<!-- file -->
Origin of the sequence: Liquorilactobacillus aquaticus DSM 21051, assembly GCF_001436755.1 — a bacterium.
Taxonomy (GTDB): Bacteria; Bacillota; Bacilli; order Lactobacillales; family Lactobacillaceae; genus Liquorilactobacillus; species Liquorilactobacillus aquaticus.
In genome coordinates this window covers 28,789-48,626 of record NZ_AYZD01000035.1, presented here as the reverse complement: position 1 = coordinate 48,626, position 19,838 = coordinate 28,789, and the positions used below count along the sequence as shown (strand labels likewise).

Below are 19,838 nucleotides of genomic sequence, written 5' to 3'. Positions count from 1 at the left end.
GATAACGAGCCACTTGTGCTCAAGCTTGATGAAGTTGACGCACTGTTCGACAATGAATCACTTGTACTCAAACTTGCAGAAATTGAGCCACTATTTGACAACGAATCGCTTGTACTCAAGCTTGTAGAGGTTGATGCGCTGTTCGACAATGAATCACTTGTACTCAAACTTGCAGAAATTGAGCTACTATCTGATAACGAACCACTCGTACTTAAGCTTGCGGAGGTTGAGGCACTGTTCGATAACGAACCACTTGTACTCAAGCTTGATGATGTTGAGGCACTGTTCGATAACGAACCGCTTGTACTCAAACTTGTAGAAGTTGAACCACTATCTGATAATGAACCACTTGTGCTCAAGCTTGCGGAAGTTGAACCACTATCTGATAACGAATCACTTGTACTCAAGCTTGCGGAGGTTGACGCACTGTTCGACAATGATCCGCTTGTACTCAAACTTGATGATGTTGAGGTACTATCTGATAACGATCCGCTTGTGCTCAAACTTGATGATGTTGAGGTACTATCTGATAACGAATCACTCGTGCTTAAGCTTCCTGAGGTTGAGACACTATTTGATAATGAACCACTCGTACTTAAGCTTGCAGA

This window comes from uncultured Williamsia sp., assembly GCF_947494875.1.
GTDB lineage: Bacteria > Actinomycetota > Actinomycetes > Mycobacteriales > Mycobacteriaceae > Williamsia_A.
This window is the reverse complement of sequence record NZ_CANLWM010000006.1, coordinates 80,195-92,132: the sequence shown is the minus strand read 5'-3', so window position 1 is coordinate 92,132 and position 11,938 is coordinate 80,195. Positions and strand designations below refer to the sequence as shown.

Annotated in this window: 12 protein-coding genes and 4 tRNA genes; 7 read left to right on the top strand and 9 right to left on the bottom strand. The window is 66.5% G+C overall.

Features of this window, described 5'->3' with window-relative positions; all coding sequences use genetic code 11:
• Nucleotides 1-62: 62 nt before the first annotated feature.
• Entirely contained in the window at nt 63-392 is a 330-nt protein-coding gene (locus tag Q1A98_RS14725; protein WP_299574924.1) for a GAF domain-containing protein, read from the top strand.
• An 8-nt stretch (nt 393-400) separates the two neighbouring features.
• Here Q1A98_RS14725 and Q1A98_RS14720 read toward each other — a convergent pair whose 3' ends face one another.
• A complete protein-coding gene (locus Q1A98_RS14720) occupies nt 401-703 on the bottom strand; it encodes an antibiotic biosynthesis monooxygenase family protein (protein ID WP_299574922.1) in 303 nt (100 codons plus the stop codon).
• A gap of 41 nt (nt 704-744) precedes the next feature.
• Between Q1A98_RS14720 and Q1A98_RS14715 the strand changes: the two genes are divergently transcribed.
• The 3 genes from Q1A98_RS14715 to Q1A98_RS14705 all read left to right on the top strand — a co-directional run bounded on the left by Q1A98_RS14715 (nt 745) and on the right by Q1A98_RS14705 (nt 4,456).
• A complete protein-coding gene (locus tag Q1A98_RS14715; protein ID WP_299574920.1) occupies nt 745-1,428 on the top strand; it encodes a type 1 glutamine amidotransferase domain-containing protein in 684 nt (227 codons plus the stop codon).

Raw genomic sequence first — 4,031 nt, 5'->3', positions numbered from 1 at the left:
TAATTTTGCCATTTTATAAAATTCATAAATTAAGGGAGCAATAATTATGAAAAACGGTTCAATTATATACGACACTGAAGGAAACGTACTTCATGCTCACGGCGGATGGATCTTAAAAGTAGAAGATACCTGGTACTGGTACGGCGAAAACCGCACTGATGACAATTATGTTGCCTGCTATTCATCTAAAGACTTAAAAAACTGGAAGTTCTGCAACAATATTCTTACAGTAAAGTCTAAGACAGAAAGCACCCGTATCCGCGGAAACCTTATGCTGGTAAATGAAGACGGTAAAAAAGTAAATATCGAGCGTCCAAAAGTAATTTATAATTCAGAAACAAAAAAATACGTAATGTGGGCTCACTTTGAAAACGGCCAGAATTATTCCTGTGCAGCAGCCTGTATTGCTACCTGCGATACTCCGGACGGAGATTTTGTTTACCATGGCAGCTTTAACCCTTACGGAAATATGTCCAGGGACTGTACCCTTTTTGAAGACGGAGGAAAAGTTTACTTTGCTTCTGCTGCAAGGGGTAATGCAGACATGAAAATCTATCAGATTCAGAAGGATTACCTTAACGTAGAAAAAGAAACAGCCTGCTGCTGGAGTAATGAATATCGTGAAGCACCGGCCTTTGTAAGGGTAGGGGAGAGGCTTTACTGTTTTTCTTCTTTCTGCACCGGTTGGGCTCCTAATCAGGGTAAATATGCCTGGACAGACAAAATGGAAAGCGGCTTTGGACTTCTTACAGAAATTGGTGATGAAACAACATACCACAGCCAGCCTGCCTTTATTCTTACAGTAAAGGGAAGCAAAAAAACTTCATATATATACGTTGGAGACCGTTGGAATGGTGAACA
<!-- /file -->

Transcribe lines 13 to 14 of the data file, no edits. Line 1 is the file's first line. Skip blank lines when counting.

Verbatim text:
• An 8-nt stretch (nt 393-400) separates the two neighbouring features.
• Here Q1A98_RS14725 and Q1A98_RS14720 read toward each other — a convergent pair whose 3' ends face one another.